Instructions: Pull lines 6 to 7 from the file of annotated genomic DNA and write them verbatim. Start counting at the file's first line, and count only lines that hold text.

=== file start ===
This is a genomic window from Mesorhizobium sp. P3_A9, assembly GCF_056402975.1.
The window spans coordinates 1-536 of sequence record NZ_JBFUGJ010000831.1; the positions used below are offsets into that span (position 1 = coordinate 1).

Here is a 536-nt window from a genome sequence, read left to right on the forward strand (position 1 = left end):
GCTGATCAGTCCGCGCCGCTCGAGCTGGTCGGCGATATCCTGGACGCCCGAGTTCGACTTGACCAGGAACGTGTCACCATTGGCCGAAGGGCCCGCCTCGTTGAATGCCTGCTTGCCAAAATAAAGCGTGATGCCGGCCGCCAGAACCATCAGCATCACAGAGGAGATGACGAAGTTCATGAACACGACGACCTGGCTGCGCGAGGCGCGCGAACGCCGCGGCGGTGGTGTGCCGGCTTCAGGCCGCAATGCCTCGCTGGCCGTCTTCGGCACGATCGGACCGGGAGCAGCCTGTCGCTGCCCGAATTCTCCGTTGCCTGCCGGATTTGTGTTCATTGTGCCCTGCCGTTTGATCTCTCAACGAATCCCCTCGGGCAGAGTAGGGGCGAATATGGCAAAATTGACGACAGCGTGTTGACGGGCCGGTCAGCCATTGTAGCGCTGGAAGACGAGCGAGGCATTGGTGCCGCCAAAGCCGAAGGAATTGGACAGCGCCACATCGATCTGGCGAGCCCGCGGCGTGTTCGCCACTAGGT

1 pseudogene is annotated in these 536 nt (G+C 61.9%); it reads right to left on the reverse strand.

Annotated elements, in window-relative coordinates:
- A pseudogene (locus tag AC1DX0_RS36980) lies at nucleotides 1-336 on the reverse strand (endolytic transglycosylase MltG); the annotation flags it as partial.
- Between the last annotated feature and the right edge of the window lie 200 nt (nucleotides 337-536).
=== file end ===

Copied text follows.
Annotated elements, in window-relative coordinates:
- A pseudogene (locus tag AC1DX0_RS36980) lies at nucleotides 1-336 on the reverse strand (endolytic transglycosylase MltG); the annotation flags it as partial.